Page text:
2. Now, locate the fuel drain bolt at the bottom of the carburetor and drain the fuel from the carburetor
  3. Replace the drain bolt once all the oil is drained
  4. Now, remove the float bowl of the carburetor and clean it thoroughly with a carburetor cleaner
  5. Clean the main brass jet using a needle or a thin pin

With the carburetor clean, add fresh fuel and fire up your generator.

To prevent your carburetor from clogging in the future, make sure you run your generator dry before storage. Make sure to exercise your generator for an hour or two with a load every two weeks if you store the generator with fuel in it.


07. Faulty Spark Plug

The primary function of a spark plug is to ignite the fuel and air mixture in an internal combustion engine. Without ignition, your generator engine will never start; forget running.

A spark plug may not be functioning properly for a few reasons, like:

  1. The cable connecting to the spark plug is loose or damaged
  2. The carbon deposit on the head is preventing it from creating sparks
  3. Your spark plug is old and needs replacement

The Fix: Check Cable, Clean, or Replace

First, check if the power cord connected to your spark plug is not damaged. Now, check the cable for a loose connection.

Once your spark plug passes the first test, it’s time to check for sparks.

You can do this in two different ways: 

  1. Using a spark plug tester 
  2. Remove the spark plug and test it manually

Using a spark plug tester is the easiest. All you have to do is connect your plug tester to the spark plug and pull the recoil start. If the spark plug is in working order, you’ll see light glowing on the tester.

To test the spark plug manually, you need to remove the spark plug using a spark plug wrench. Once removed, check the plug head for carbon deposits or broken electrodes.

If there are deposits on the head, clean it using a knife or brush. If you have a broken electrode, then you’ll have to replace the spark plug.

To test the spark plug, take it close to the engine crankcase with the power cord connected. Now, pull the recoil start, and look for bright blue sparks.

If you see bright sparks, then you have a good working plug that wasn’t functioning properly due to carbon deposits. However, if you don’t see any sparks, then you have a bad spark plug and need to replace it.

08. Clogged Air Filter

Your air filter is most likely choked if your generator doesn’t start after you have adjusted the choke setting.

The main function of the air filter of your generator is to make sure the engine breathes clean air.

With time and use, the amount of air passing through the air filter will diminish due to the accumulation of dirt and debris. Moreover, if you have been camping in an area with a lot of dust in the air, the air filter will quickly jam.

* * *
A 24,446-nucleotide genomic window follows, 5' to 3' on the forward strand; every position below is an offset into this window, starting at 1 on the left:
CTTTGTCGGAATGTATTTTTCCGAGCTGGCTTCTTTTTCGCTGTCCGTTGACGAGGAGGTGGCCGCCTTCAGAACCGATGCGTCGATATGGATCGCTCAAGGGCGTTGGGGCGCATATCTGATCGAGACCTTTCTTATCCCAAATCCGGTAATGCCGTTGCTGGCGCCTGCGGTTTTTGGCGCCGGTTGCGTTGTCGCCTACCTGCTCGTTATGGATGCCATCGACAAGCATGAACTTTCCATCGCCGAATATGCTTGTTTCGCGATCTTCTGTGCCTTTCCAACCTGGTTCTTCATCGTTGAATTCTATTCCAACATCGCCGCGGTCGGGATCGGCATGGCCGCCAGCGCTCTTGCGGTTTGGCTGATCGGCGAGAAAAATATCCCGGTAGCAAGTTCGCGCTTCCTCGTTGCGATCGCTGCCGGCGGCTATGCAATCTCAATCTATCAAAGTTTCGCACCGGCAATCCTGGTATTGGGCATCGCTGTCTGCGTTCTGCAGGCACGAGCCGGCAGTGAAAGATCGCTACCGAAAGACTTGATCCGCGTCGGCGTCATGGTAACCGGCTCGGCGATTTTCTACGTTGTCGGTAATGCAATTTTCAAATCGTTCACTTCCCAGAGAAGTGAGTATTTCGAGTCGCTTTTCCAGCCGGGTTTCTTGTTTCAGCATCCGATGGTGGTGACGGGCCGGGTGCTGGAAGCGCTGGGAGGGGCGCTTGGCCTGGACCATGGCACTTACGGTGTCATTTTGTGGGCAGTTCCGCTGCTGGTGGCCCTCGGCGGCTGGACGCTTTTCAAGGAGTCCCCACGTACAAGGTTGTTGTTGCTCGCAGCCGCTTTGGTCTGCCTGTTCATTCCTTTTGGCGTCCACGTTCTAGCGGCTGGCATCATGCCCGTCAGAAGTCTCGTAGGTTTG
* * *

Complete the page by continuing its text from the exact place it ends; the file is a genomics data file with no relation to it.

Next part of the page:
This will prevent sufficient air from entering the carburetor, thus hindering ignition and combustion.

The Fix: Clean or Replace the Air Filter

To clean the air filter, open the air filter housing and take out the sponge filter. Simply, wash the sponge filter using soap and water if it looks dirty.

Air-dry the filter before putting it back into the housing.

Replace the sponge air filter with a new one if the filter looks worn or broken down.


09. Bad Fuel Filter

Every generator uses a fuel filter that cleans the fuel before it reaches the engine for combustion.

Over time, your fuel filter will get clogged due to the buildup of debris from the fuel.

When this happens, you’ll have difficulties starting the generator since there is less to no fuel going to the engine.

This is why you need to replace or clean your fuel filter at least once a year.

The Fix: Replace your Fuel Filter

Most portable generators use in-line fuel filters, meaning the fuel filter is on the fuel line between the tank and carburetor. The location and type of your fuel filter may vary depending on the brand, type, and model of your generator.

Check the user documentation of your generator to find out more.

Here are the steps to replace an inline fuel filter:

  1. First, shut off the fuel valve to prevent fuel leaking when you remove the fuel filter
  2. Now, remove or loosen the clips on both ends of the filter with nose pliers or a screwdriver.
  3. Slide-out the old fuel filter and slide in the new one
  4. Reconnect the metal clips securely
  5. Turn on the fuel valve and check for leaks

10. Wrong Altitude Setting

Your generator’s engine needs the right proportion of air and fuel mixture to start and run properly.

This balance can be put off if you camp high above sea level (above 5000 feet). 

As you go higher above sea level, the air gets thinner, resulting in a lower oxygen level. This creates an imbalance between the fuel and air ratio, preventing your generator from starting or running properly.